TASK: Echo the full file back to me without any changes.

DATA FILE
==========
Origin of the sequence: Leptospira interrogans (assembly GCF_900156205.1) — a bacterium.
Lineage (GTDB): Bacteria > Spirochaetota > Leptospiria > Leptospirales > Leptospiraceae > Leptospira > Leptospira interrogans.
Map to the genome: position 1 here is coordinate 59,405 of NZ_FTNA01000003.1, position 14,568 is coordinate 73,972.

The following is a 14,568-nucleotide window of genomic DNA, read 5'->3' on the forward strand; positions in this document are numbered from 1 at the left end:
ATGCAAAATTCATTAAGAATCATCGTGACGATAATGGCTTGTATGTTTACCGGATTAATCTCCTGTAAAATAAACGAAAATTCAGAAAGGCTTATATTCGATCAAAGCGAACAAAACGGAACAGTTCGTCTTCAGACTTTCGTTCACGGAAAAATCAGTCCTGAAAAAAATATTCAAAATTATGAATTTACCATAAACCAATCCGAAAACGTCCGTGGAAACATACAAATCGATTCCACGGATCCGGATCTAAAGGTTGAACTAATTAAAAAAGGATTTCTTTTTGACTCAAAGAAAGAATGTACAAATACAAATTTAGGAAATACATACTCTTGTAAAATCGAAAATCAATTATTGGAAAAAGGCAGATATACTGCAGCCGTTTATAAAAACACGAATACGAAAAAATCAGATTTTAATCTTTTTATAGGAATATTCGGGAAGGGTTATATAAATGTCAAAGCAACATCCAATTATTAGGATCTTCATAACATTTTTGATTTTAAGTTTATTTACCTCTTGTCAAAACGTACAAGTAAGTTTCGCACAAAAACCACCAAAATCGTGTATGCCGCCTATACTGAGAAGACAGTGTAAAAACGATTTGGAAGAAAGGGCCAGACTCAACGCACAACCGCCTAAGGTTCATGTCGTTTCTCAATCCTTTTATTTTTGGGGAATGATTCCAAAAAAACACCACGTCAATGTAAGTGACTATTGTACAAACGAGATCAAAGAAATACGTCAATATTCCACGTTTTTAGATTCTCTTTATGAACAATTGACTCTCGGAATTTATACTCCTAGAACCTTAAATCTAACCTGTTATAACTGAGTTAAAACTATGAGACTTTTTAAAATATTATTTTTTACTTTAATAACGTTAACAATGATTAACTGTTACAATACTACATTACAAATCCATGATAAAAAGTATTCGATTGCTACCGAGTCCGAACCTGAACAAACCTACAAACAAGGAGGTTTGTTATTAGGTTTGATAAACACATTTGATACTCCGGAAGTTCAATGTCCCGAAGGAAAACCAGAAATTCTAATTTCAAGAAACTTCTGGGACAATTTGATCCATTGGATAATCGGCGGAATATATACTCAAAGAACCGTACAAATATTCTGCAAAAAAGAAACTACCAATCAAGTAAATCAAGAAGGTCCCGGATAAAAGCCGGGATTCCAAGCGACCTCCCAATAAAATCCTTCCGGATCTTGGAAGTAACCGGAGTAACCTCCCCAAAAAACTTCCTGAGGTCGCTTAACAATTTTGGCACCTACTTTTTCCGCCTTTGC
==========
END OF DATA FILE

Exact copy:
Origin of the sequence: Leptospira interrogans (assembly GCF_900156205.1) — a bacterium.
Lineage (GTDB): Bacteria > Spirochaetota > Leptospiria > Leptospirales > Leptospiraceae > Leptospira > Leptospira interrogans.
Map to the genome: position 1 here is coordinate 59,405 of NZ_FTNA01000003.1, position 14,568 is coordinate 73,972.

The following is a 14,568-nucleotide window of genomic DNA, read 5'->3' on the forward strand; positions in this document are numbered from 1 at the left end:
ATGCAAAATTCATTAAGAATCATCGTGACGATAATGGCTTGTATGTTTACCGGATTAATCTCCTGTAAAATAAACGAAAATTCAGAAAGGCTTATATTCGATCAAAGCGAACAAAACGGAACAGTTCGTCTTCAGACTTTCGTTCACGGAAAAATCAGTCCTGAAAAAAATATTCAAAATTATGAATTTACCATAAACCAATCCGAAAACGTCCGTGGAAACATACAAATCGATTCCACGGATCCGGATCTAAAGGTTGAACTAATTAAAAAAGGATTTCTTTTTGACTCAAAGAAAGAATGTACAAATACAAATTTAGGAAATACATACTCTTGTAAAATCGAAAATCAATTATTGGAAAAAGGCAGATATACTGCAGCCGTTTATAAAAACACGAATACGAAAAAATCAGATTTTAATCTTTTTATAGGAATATTCGGGAAGGGTTATATAAATGTCAAAGCAACATCCAATTATTAGGATCTTCATAACATTTTTGATTTTAAGTTTATTTACCTCTTGTCAAAACGTACAAGTAAGTTTCGCACAAAAACCACCAAAATCGTGTATGCCGCCTATACTGAGAAGACAGTGTAAAAACGATTTGGAAGAAAGGGCCAGACTCAACGCACAACCGCCTAAGGTTCATGTCGTTTCTCAATCCTTTTATTTTTGGGGAATGATTCCAAAAAAACACCACGTCAATGTAAGTGACTATTGTACAAACGAGATCAAAGAAATACGTCAATATTCCACGTTTTTAGATTCTCTTTATGAACAATTGACTCTCGGAATTTATACTCCTAGAACCTTAAATCTAACCTGTTATAACTGAGTTAAAACTATGAGACTTTTTAAAATATTATTTTTTACTTTAATAACGTTAACAATGATTAACTGTTACAATACTACATTACAAATCCATGATAAAAAGTATTCGATTGCTACCGAGTCCGAACCTGAACAAACCTACAAACAAGGAGGTTTGTTATTAGGTTTGATAAACACATTTGATACTCCGGAAGTTCAATGTCCCGAAGGAAAACCAGAAATTCTAATTTCAAGAAACTTCTGGGACAATTTGATCCATTGGATAATCGGCGGAATATATACTCAAAGAACCGTACAAATATTCTGCAAAAAAGAAACTACCAATCAAGTAAATCAAGAAGGTCCCGGATAAAAGCCGGGATTCCAAGCGACCTCCCAATAAAATCCTTCCGGATCTTGGAAGTAACCGGAGTAACCTCCCCAAAAAACTTCCTGAGGTCGCTTAACAATTTTGGCACCTACTTTTTCCGCCTTTGC